without recognizing that nuclear weapons are fundamentally wrong. The Japanese government announced
it will not ask for an apology from the United States. Such a “beautifully set” environment may lead Japan
to stay ambiguous about its wartime invasions and to avoid apologizing for its own actions. Overcoming
revenge caused by hatred and asking for an apology are two separate things. We should learn from
Germany, which directly faced the history of the Nazi massacres, and walked from the past into the future.
As the Germans said, those who shut their eyes to avoid the past cannot see the present. We cannot
separate the history of the damage caused by nuclear weapons and the attacks perpetrated upon Asian

Japan is the only country to experience the bombing of nuclear weapons during war. However, its current
national security is dependent on nuclear deterrence under the US nuclear umbrella. The Japanese
Government is presenting President Obama’s visit as increasing momentum for nuclear disarmament,
however it is using Hiroshima as a tool to strengthen and reinforce the US-Japan alliance. It seems almost as
if the Governments of Japan and the US intended the Hiroshima visit to allow them to not reflect upon the
historical facts of the past, and to act as if crimes perpetrated by the states 71 years ago did not happen,
under the name of reconciliation.

The discussion to legally ban nuclear weapons is ongoing at the United Nations Open Ended Working Group
on Taking Forward Multilateral Nuclear Disarmament Negotiations (OEWG). However, this is being
boycotted by the nuclear-armed states, including the US. The Japanese Government, protected by the US
nuclear umbrella, spoke at this meeting on behalf of the boycotting countries. Japan is against a legal ban of
the use of nuclear weapons, and is working to obstruct the significant international movement towards
such a ban – this is the reality. The Japanese and US Governments present President Obama’s visit to
Hiroshima as an opportunity to break through the slow progress towards nuclear disarmament. However,
the reality is that this visit is just an opportunity for the US and Japan to hide the role both nations are really
playing. Even if President Obama calls for “a world without nuclear weapons,” his words will be powerless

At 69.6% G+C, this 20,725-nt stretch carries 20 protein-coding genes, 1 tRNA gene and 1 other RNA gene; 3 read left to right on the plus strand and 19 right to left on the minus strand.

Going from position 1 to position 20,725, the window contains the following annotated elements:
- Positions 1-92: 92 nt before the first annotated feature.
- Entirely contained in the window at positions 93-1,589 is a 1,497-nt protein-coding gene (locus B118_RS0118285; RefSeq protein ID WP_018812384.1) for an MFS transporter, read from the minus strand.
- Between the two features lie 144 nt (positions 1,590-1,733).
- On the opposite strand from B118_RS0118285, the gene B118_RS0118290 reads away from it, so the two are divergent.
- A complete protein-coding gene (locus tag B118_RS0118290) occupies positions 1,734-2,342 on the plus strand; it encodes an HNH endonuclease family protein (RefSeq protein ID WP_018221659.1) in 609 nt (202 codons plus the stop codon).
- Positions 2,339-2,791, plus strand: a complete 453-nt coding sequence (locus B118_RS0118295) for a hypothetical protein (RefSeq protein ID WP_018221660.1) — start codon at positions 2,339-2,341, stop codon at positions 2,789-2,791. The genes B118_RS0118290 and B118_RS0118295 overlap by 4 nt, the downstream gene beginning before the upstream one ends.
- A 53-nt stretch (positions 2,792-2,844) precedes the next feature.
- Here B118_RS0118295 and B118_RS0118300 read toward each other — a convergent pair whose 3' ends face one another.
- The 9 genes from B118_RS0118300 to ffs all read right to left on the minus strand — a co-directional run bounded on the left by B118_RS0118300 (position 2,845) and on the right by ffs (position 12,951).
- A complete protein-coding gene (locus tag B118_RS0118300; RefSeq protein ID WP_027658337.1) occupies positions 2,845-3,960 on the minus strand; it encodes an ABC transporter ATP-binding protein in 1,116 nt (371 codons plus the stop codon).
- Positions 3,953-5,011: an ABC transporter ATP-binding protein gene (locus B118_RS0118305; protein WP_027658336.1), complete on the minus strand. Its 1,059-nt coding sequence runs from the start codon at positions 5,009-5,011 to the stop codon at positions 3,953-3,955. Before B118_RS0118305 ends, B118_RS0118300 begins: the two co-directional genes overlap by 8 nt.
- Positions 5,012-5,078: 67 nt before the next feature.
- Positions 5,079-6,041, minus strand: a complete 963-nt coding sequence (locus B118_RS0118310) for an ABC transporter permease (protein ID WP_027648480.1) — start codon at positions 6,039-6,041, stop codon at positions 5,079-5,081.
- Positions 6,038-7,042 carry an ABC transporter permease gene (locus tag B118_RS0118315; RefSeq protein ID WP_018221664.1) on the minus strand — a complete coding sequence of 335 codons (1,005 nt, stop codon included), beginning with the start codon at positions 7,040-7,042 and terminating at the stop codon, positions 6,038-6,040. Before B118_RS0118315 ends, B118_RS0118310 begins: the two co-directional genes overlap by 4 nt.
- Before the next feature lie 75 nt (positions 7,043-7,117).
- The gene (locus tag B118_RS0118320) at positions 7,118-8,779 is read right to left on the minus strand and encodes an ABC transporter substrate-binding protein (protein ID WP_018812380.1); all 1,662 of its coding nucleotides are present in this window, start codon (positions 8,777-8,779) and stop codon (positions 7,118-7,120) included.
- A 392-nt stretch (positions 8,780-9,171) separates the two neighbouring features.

unless the US participates in the OEWG. As the leader of the state possessing the largest nuclear force,
President Obama must take responsibility for the existence of humanity, and take the lead towards the
banning of nuclear weapons – otherwise his words are empty.

The strong international movement for nuclear abolition coming from many many states and also citizens
around the world, particularly efforts to establish a treaty to legally ban nuclear weapons on the grounds of
their inhumanity, is the way to make a “world without nuclear weapons” the reality. This is the message
that should have been sent from Hiroshima.

“Renunciation of war”, “renunciation of military forces”, and “denying the right of belligerency of the state”
are stated in Article 9 of the Japanese Constitution. The people of Hiroshima, who call for nuclear abolition
and an end to war, believe strongly in this. The Japanese Government enforced a set of security laws which
allow the Japanese Self-Defense Force to use military force with the US military. This goes against Article 9,
and President Obama’s visit to Hiroshima should not be allowed to be used as a performance to show a
stronger alliance between Japan and the United States.

As long as the Obama and Abe administrations continue nuclear cooperation policies to export nuclear
energy to the world and policies to promote nuclear energy such as the restart of nuclear power plants,
nuclear proliferation and the possession and strengthening of nuclear military capacity will continue. This
goes in the opposite direction to movements towards the abolition of nuclear weapons. We citizens
consider both the military and commercial use of nuclear technology are linked within the nuclear use
cycle, and pledge to work on these issues in connection.

May 27, 2016